We are bulldozing our public lands for a few very privileged private ranchers.
Utah’s state symbol might as well be the cowpie. We turn ourselves inside out making sure they are everywhere, all the time. In campgrounds, in national parks and monuments, in the forests, on the steppes, in our streams, all down the roads, and right there, next to your favorite picnic table. Cowpies. One might wonder why.
Even though they are dying all by themselves from drought and climate change, we are now in the midst of publicly funded programs to clear cut millions of acres of remaining pinyon-juniper forests and bulldoze the sage steppes. One would be right to wonder why.
We are destroying public lands to grow feed for private livestock operators.
If that seems absurd to you, that is because it is.
The problems is that private ranchers have always had their way in the arid American West. What they do to the land is not in anybody’s best interest, including their own. There are better ways. But right now we are rapidly engaging in all the worst possible ways.
Livestock grazing since Euro-Americans arrived in the West has dramatically damaged the natural ecosystem. Now we are rewarding the ranchers who caused the damage by institutionalizing further damage to the land.
Now launching the third wave of pinyon-juniper deforestation
The first wave came with white settlers in the mid 19th century using pinyon-juniper for fuel and charcoal for mines, often clear cutting vast areas. The second wave came in the mid 20th century when the Bureau of Land Management (BLM) started the practice of dragging an anchor chain between bulldozers to uproot the trees and every other living thing, along with using herbicides and burning to take out the trees. In those days the BLM made no pretense that they were doing it for any reason other than to clear land to grow non-native grasses for cattlemen. What they got was cheatgrass.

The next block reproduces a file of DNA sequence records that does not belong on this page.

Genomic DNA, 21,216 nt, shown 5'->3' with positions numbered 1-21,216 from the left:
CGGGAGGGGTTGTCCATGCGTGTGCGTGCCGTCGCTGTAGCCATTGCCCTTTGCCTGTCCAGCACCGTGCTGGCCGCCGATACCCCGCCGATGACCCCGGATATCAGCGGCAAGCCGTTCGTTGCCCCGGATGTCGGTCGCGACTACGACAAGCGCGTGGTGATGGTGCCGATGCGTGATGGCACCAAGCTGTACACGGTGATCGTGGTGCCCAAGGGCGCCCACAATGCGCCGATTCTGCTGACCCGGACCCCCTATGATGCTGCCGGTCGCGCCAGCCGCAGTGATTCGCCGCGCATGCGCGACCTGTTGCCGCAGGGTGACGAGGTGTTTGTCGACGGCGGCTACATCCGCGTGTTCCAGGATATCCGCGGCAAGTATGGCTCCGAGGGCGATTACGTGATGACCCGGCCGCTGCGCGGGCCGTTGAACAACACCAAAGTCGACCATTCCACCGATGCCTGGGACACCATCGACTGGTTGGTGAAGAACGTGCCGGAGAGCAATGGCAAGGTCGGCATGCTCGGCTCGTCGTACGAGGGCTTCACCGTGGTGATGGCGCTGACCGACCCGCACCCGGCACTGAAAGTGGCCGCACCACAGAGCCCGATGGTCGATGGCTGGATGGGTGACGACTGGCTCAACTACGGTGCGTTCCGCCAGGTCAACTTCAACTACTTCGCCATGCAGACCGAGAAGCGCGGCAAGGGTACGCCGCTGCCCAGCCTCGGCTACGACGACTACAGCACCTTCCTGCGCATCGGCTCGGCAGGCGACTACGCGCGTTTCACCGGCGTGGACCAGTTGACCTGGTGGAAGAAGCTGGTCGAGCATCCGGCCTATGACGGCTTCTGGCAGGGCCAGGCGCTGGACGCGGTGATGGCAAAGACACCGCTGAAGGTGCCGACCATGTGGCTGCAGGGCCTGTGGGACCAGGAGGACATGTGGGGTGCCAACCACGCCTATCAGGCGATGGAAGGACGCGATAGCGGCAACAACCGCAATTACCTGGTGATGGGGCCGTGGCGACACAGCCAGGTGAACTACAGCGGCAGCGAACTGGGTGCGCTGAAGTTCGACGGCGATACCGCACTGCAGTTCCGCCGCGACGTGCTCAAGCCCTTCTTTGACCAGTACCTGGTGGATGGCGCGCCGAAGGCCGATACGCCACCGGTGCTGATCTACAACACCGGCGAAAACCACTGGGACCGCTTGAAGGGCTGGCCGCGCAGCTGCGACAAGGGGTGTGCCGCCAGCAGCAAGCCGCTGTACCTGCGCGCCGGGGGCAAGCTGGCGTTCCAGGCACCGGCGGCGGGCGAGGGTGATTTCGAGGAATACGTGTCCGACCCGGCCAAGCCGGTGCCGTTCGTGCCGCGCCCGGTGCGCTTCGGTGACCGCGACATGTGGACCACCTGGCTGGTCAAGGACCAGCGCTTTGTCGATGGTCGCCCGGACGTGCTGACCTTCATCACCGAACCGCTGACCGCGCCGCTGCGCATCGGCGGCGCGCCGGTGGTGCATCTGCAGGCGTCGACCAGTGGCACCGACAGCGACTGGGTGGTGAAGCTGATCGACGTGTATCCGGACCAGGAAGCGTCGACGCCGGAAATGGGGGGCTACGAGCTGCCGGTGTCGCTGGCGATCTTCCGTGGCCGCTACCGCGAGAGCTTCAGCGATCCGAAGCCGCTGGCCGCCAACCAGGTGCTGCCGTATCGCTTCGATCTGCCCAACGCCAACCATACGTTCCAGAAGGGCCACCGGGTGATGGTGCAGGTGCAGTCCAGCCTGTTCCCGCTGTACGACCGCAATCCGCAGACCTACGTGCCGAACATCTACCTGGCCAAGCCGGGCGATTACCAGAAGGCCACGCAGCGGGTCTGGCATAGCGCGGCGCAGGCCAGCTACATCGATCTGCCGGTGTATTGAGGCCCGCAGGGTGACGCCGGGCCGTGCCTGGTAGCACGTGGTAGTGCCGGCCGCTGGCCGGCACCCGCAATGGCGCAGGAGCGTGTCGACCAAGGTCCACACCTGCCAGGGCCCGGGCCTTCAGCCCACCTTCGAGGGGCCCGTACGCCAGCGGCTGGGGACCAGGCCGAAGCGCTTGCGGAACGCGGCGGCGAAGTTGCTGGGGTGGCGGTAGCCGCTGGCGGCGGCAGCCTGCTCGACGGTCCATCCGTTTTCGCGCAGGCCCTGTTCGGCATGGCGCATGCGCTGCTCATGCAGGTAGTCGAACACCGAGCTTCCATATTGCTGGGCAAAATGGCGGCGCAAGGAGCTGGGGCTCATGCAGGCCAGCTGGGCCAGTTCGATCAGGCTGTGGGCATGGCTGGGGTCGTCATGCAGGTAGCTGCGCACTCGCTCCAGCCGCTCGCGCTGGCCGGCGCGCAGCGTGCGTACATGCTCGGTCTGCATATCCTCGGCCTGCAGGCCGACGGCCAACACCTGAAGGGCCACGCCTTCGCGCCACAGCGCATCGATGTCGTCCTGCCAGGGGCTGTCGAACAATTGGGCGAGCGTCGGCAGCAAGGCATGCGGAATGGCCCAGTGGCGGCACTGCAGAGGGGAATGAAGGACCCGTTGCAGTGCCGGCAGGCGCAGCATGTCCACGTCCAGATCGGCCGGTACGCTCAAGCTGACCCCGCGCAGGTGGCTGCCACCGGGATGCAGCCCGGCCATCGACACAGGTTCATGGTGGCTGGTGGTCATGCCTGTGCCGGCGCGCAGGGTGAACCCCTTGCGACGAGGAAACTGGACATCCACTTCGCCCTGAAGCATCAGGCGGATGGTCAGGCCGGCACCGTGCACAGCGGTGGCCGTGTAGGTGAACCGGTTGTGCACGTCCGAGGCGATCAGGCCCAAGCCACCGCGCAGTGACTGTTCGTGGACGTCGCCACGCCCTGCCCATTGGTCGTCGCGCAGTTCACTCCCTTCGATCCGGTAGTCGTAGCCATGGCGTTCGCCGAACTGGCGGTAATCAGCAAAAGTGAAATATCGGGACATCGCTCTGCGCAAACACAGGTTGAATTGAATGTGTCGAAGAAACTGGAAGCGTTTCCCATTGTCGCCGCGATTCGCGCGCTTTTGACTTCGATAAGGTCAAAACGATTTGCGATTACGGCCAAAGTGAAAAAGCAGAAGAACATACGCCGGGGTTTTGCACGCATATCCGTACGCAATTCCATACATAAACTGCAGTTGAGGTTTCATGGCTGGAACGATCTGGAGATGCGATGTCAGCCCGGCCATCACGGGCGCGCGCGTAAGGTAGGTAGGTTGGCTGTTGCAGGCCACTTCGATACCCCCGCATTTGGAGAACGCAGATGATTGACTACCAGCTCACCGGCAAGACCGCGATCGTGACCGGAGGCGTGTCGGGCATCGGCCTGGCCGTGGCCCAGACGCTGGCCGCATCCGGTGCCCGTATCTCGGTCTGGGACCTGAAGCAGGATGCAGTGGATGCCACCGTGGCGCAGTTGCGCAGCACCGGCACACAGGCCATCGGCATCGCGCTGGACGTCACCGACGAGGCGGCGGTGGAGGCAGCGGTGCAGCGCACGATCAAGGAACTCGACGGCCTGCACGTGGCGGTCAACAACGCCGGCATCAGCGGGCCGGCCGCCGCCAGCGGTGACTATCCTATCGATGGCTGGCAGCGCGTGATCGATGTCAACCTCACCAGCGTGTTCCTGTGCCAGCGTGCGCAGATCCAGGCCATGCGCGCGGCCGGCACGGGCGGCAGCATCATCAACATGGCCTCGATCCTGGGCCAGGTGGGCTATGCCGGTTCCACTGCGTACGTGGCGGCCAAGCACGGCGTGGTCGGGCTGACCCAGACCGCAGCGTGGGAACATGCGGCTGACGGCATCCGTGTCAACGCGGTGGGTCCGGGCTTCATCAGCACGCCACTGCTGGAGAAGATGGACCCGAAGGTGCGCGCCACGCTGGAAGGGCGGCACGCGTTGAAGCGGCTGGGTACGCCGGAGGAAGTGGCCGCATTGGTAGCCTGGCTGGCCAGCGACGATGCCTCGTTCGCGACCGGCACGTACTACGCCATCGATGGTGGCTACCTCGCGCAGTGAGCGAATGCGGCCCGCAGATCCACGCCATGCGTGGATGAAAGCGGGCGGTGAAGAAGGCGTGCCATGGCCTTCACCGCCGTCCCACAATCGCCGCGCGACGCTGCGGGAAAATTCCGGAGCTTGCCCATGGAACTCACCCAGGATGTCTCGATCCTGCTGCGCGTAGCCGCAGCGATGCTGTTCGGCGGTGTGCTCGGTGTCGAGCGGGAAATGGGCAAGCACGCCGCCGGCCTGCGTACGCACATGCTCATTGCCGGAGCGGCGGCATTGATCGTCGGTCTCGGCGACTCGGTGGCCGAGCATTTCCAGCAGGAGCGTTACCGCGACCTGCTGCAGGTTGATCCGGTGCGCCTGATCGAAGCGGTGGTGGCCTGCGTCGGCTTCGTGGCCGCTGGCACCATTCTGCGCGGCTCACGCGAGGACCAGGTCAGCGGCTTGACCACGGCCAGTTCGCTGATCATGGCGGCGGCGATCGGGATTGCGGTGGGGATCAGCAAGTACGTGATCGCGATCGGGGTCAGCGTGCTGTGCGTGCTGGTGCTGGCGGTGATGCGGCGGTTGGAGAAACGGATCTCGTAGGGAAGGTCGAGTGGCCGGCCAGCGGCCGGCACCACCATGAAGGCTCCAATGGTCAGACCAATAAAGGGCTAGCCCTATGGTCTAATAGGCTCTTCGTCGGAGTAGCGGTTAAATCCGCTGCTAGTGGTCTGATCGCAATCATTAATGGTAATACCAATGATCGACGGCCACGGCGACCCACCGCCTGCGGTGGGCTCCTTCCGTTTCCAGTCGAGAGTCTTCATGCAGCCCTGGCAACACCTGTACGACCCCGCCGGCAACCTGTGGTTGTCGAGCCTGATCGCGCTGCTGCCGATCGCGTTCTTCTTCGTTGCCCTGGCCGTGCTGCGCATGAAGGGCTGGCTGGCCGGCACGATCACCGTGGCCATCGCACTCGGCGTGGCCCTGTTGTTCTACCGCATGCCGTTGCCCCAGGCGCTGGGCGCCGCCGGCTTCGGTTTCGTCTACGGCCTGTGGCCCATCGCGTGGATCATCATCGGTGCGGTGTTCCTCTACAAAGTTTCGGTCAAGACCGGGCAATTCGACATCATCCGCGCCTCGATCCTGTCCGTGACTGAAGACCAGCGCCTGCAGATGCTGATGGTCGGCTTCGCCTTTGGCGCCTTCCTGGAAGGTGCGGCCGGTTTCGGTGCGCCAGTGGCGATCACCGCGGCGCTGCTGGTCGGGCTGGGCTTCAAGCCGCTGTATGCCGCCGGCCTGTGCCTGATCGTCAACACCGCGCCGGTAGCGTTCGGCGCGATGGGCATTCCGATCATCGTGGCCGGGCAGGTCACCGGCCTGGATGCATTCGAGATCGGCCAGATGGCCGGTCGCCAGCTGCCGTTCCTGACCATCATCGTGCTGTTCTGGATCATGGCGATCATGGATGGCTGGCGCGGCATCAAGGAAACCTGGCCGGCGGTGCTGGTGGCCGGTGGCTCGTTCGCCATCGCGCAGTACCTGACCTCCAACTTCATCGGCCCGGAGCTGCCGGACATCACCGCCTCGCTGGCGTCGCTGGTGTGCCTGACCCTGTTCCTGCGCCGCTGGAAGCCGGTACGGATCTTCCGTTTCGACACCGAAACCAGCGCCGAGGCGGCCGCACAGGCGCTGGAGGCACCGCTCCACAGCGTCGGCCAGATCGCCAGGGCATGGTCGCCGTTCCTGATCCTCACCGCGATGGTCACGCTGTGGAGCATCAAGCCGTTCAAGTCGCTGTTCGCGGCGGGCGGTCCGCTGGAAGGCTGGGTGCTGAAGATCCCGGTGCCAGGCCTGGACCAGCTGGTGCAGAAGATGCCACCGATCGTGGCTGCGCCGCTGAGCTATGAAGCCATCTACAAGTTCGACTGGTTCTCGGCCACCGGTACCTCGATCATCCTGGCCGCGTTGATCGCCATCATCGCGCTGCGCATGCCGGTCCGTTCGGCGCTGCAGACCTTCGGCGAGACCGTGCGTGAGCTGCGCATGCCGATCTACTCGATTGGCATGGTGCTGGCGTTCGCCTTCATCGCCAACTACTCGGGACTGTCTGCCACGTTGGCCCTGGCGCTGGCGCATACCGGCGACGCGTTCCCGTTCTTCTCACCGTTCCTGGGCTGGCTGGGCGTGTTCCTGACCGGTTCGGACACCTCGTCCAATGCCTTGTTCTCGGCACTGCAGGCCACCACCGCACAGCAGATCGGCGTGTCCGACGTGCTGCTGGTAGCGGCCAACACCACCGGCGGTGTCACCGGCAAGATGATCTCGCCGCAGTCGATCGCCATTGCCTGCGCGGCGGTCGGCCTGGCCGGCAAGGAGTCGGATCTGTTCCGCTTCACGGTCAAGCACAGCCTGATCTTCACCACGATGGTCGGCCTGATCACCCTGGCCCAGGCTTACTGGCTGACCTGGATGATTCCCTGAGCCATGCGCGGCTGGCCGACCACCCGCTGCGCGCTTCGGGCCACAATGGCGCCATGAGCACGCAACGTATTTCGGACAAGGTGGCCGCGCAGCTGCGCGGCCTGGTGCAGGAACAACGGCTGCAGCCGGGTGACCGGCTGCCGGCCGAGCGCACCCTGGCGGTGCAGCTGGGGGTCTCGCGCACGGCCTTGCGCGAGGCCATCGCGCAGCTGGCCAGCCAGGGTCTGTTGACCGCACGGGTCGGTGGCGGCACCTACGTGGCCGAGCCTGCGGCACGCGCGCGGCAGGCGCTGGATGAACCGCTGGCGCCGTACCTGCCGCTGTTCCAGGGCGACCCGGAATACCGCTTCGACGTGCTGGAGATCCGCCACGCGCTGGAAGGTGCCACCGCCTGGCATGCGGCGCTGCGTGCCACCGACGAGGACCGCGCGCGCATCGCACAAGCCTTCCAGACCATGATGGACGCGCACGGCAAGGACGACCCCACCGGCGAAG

Now that the trees have started growing back, or have managed to survive the previous carnage, the BLM wants to mow them down again. Today the pretense is to protect sage grouse. But that is green-wash malarkey.
Ranchers have always hated trees in the arid West. Now, for the third wave, there are Land Grant colleges, the US Geological Survey, the BLM and state Game Department personnel ginning up rationale for mowing down remaining pinyon-juniper forests primarily to save the sage grouse, but also somehow the West’s economy, and the mythical ranching “way of life.” These studies do not take into account how the land was damaged in the first place. Livestock grazing is taken as a given, before and after, like the weather. Constant grazing damaged the land, making it less capable of providing browse and graze for critters both wild and domestic. Ranchers can’t run as many cows as they used to because of how they have mismanaged the land. Big game hunters can’t get the land to support all the deer and elk they would like to make hunting easy. These special interests used saving the sage grouse as an excuse and, somehow, managed to keep the bird off the endangered species list by agreeing to bulldoze up vast swaths of public land. Doing so won’t save the bird. It won’t even help the cows, nor trophy elk, nor the land, in the long run.
It would be vastly better to acknowledge the elephant in the room. The elephant is a cow. Private livestock grazing is the primary source of the rapid decline and coming extinction of the sage grouse. Ranchers caused the damage to the land that make it support ever fewer numbers of livestock. What the land needs is a rest from domestic grazing. But that obvious solution is never considered.
There is a better, easier, win-win way.
There is a better way, a win for both the public and for livestock operators. Public land ranching in the arid West is such a bad business that it cannot survive without constant taxpayer subsidy. Instead of providing corporate welfare, we could let the free market sort things out for the better. That would require raising the grazing rate to market rates and letting ranchers pay their own way like other private businesses do. And then, though it is not legally required, in the spirit of history and goodwill offer buyouts to the ranchers who cannot make a go of it and thereby get the cows and sheep off the marginal land first. It would save the land, save the taxpayer, and save the ranchers.
And replace the ubiquitous cowpies with wildflowers and grasses.